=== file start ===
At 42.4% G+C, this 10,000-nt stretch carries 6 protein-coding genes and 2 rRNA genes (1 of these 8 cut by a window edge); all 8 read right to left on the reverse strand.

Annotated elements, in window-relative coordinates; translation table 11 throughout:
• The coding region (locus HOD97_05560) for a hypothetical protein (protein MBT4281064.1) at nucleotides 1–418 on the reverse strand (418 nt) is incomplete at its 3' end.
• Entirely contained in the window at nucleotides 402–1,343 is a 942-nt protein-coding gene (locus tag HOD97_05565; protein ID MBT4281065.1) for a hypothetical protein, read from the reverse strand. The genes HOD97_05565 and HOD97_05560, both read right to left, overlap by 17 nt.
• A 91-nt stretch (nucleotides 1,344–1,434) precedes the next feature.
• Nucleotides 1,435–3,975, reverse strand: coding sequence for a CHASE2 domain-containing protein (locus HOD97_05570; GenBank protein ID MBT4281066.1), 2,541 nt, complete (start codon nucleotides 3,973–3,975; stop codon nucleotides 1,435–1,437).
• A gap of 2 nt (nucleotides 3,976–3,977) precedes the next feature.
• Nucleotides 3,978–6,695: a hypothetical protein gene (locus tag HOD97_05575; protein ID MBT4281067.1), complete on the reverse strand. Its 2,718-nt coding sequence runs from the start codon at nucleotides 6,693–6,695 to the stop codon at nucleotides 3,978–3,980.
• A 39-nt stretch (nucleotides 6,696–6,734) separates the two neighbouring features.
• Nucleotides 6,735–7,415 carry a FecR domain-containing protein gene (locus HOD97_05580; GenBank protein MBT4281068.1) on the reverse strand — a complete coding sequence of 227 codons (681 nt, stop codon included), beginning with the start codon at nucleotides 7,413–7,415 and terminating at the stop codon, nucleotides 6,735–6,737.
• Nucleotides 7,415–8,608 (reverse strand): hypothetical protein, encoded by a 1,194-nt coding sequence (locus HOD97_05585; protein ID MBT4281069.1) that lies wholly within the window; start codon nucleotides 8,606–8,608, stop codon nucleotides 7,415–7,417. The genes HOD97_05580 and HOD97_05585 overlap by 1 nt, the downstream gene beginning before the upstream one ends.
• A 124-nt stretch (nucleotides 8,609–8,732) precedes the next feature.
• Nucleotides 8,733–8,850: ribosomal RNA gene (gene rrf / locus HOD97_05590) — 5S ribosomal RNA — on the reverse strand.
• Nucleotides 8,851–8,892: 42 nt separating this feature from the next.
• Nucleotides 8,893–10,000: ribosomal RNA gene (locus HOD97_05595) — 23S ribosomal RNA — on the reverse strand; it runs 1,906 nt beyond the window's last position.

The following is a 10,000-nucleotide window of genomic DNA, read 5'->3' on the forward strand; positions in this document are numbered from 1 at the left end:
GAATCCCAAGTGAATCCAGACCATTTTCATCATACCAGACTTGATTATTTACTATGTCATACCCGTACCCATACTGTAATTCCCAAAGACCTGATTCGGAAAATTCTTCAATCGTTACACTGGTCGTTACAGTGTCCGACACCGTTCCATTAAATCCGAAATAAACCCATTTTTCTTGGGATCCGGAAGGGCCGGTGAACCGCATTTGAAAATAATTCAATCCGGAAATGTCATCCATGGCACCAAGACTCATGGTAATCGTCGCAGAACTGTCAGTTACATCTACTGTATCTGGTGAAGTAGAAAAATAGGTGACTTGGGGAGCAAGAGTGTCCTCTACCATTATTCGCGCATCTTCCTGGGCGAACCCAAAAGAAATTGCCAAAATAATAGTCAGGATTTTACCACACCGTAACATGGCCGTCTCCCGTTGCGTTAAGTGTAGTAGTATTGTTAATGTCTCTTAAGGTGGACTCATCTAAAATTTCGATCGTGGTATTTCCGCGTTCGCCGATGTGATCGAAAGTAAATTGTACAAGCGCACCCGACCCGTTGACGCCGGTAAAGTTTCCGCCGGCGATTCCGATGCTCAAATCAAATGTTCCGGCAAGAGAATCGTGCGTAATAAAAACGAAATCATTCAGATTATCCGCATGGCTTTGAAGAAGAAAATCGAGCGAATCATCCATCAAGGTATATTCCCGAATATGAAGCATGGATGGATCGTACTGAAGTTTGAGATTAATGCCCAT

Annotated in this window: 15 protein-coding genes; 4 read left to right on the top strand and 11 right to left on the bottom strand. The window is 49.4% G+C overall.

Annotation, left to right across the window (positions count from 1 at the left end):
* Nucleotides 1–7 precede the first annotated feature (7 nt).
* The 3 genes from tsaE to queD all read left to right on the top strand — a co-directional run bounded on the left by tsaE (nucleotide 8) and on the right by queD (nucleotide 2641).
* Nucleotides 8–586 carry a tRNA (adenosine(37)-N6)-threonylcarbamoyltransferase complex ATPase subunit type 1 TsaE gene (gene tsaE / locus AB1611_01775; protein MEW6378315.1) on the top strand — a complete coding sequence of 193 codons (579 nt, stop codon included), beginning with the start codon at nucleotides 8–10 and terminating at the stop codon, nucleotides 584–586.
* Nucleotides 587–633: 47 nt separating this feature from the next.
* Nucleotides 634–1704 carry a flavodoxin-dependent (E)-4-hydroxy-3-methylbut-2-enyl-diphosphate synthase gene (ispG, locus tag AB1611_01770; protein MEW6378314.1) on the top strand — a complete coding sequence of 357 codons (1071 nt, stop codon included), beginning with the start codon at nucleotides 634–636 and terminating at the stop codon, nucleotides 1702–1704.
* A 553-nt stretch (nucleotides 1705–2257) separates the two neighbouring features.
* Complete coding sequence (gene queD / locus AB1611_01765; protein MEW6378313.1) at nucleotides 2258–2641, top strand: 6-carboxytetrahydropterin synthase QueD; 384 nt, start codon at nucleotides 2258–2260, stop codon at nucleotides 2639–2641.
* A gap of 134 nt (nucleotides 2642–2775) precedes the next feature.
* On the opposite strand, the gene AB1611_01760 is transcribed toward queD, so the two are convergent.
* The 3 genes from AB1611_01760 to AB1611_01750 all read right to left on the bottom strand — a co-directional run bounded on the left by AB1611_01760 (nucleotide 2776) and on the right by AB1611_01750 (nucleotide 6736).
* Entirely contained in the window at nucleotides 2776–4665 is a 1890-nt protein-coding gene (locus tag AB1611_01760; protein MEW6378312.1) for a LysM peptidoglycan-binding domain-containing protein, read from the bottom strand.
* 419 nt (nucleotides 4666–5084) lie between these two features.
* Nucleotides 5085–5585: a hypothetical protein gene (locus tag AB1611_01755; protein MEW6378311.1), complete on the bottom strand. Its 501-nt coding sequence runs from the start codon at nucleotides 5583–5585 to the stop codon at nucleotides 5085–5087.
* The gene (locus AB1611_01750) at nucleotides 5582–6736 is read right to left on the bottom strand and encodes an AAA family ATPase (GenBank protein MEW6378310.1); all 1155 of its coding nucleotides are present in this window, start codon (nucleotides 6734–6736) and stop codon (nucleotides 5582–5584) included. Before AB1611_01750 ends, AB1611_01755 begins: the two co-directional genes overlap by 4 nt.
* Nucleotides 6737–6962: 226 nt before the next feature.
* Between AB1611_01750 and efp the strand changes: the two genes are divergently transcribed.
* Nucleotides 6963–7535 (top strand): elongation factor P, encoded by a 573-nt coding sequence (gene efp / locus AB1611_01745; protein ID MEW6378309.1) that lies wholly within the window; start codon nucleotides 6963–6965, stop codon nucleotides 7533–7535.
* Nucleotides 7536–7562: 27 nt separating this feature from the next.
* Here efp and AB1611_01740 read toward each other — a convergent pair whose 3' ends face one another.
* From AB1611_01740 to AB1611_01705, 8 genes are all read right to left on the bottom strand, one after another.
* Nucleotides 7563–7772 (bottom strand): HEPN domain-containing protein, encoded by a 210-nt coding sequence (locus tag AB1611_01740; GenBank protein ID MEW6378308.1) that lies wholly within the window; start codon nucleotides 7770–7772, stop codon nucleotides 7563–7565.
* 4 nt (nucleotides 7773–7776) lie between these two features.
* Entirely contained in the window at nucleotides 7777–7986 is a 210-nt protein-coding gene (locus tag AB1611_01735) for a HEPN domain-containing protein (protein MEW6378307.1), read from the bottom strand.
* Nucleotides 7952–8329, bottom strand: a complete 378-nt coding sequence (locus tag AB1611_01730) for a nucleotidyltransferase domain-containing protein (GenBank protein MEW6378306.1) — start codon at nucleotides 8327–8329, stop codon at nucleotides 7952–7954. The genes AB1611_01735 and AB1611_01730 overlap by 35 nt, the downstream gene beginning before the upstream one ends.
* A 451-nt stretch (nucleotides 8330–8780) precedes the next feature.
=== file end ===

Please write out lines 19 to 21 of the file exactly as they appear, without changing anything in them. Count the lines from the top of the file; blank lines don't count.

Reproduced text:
Annotation, left to right across the window (positions count from 1 at the left end):
* Nucleotides 1–7 precede the first annotated feature (7 nt).
* The 3 genes from tsaE to queD all read left to right on the top strand — a co-directional run bounded on the left by tsaE (nucleotide 8) and on the right by queD (nucleotide 2641).